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What Does Jimmy Garoppolo’s Post-Draft Future Look Like?

It’s easy to forget that when the Patriots drafted Jimmy Garoppolo in the second round of the 2014 draft, the Eastern Illinois passer was deemed Tom Brady’s heir apparent. Since then, he’s had a career arc unlike that of any passer we’ve seen. Three years after drafting him, New England traded Garoppolo to Kyle Shanahan’s 49ers in exchange for a second-round pick and, in his lone full season as a starter, he helped San Francisco come within minutes of winning Super Bowl LIV. But a little over a year later, Shanahan can’t even guarantee that Garoppolo will be on the Niners’ roster following this week’s NFL draft. (Or alive, for that matter.)

Earlier this offseason, San Francisco mortgaged its future to move up nine spots to the draft’s no. 3 pick. You only move that high and surrender that much capital for a top quarterback prospect. So where does that leave Garoppolo?

Everything surrounding San Francisco’s QB situation will begin to clear up when the Niners choose a rookie QB. Shanahan didn’t mince words Monday when he explained why San Francisco is moving on from Garoppolo.

“We decided we needed a starting quarterback, so we traded two 1s for a starting quarterback,” Shanahan told reporters. “Hopefully, we end up picking the best one. But I know we’re gonna get a starting quarterback with that.”

Alabama’s Mac Jones is the betting favorite to take Garoppolo’s place. Shanahan mentioned that he started the process with “one candidate in mind” but that there are now four other prospects whom San Francisco considers “capable of being our starting NFL quarterback and capable of winning with.” Clemson’s Trevor Lawrence will be gone and BYU’s Zach Wilson likely will be as well, so Shanahan will probably get his choice of Jones, North Dakota State’s Trey Lance, and Ohio State’s Justin Fields.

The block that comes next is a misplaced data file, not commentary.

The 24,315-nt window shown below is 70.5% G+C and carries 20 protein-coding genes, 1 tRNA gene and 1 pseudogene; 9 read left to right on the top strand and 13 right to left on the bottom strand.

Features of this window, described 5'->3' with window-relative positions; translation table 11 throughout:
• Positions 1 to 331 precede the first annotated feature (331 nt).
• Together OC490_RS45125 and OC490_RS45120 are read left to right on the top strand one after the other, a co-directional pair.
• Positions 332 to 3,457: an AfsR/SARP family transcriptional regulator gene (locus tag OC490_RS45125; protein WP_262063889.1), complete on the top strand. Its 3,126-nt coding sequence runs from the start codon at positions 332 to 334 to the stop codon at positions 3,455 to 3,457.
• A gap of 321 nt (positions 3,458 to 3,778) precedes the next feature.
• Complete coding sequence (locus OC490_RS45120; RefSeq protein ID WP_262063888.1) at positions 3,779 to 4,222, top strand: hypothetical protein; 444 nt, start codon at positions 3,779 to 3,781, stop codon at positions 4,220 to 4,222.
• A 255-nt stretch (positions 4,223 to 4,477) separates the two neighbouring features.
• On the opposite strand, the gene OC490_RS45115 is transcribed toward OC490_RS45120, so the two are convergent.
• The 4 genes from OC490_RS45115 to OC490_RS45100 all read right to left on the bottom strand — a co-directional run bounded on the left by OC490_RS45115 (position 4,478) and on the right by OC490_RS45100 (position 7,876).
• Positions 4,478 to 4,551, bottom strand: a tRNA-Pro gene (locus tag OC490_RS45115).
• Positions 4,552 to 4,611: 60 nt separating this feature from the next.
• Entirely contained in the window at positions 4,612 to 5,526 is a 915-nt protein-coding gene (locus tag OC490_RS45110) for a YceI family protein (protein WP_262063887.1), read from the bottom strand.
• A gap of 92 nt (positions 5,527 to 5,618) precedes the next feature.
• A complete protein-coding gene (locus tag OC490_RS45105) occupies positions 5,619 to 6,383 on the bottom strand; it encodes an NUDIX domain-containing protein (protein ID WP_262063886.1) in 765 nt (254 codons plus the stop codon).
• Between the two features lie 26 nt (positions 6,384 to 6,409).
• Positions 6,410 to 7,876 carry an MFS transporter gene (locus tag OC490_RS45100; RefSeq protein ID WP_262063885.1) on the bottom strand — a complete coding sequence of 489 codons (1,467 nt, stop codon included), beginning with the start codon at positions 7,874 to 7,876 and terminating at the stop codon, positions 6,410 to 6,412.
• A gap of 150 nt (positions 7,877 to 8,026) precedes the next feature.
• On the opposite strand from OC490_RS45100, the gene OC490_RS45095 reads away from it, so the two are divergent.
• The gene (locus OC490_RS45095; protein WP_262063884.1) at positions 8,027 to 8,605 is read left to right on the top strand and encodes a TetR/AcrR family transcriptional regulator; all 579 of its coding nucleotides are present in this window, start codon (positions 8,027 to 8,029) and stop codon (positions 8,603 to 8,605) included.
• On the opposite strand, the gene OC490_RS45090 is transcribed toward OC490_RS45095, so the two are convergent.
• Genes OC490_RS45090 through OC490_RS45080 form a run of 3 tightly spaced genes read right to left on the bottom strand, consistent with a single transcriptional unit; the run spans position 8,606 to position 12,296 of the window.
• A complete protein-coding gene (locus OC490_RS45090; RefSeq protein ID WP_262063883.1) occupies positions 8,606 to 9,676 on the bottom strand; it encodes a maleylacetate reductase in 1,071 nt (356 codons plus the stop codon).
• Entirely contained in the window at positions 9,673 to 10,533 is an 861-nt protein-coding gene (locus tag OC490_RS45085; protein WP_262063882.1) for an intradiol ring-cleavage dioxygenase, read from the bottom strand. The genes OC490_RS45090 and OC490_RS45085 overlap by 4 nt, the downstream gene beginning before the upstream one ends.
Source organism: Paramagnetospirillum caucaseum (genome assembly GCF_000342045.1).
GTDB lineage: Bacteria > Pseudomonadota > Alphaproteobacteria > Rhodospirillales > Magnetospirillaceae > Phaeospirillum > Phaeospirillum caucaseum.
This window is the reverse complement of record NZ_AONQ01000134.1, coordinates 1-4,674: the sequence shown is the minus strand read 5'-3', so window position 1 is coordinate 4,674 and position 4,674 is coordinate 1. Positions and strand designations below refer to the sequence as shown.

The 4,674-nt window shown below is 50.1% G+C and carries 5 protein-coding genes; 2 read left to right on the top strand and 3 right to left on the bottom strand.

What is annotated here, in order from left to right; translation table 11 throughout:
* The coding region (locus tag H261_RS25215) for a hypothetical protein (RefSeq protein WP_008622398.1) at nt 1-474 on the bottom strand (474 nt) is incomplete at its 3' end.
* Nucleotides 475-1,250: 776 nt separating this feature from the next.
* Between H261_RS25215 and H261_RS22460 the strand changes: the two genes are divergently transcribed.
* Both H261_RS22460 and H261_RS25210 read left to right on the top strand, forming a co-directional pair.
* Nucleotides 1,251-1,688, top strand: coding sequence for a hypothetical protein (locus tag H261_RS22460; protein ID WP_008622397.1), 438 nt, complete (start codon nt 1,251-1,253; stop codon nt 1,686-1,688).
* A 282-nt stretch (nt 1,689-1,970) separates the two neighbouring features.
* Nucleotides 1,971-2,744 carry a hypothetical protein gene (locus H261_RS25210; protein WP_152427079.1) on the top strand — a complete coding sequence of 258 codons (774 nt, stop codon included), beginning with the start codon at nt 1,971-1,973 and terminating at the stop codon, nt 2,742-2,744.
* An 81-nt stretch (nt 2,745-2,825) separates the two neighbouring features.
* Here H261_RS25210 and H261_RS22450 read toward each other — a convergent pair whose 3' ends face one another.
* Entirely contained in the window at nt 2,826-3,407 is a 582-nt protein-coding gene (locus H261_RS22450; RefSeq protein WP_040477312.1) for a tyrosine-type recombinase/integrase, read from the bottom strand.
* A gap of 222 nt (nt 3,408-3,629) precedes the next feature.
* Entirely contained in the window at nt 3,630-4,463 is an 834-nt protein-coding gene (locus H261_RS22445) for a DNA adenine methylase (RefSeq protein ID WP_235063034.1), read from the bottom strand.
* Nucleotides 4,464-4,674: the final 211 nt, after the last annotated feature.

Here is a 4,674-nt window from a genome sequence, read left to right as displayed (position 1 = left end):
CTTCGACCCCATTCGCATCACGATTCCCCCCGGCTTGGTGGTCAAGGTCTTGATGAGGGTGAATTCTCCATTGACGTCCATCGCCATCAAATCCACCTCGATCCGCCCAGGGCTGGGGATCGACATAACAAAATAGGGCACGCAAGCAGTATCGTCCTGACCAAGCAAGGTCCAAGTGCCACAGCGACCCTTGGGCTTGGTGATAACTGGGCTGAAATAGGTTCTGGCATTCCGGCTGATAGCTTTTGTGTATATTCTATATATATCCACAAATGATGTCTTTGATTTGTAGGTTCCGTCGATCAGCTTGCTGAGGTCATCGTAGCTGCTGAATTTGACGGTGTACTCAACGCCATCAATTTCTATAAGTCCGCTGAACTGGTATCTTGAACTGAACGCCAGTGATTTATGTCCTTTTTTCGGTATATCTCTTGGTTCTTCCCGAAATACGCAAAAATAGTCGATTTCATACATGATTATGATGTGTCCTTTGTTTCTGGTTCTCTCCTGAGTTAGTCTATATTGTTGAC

“Once you make an organizational decision that we need to get a starting quarterback, you look into all the options of how to get them,” Shanahan said. “You watch the ones in the NFL that you thought you had an option with and then you look into the college [level] and where you think you can get them. I wanted to get into a spot where I knew we’d for sure get one, and hopefully—knowing the first two that are going—that we’d end up getting our favorite one. I don’t believe that would’ve been at (no.) 12.”

Entering the offseason, there was a hint the Jimmy G–Niners breakup was coming. Garoppolo, 29, has played more than six games in just one of his four seasons in San Francisco. When he was out, Shanahan manufactured adequate production from backups Nick Mullens (who boasts the second-most passing yards of any QB through their first 16 starts) and C.J. Beathard (who ranks 31st out of 61 QBs in yards per attempt since 2017). Good quarterback play chiefly relies on consistency, and availability factors into that. Shanahan seemingly got tired of crossing his fingers and hoping Garoppolo would be healthy year after year.

“We didn’t want to risk waiting on injuries and waiting on luck,” Shanahan said. “We thought two first-round picks for a future guaranteeing us we had a starting quarterback—we were very excited about that.”

The awkward bit of this is that Garoppolo is still on the team. Moving on, however, could be relatively simple from a financial standpoint. According to Spotrac, San Francisco could cut or trade Garoppolo before June 1 and incur a $2.8 million dead cap hit but save $23.6 million. If the decision occurs after June 1, the Niners would spread a $2.8 million dead cap hit over two years and save $25 million this season.

Identifying trade partners isn’t simple because of Garoppolo’s massive cap hit, injury history, inconsistent play, and the fact that teams may want to simply wait for the Niners to cut him. The Patriots have always seemed to make sense as a potential landing spot because they originally drafted him, they entered the offseason with ample cap space, and it was possible they’d add another quarterback even after re-signing Cam Newton. But New England has reportedly made calls about getting into the top 10 while targeting Justin Fields; doing so would effectively end any chance of Garoppolo returning to Foxborough.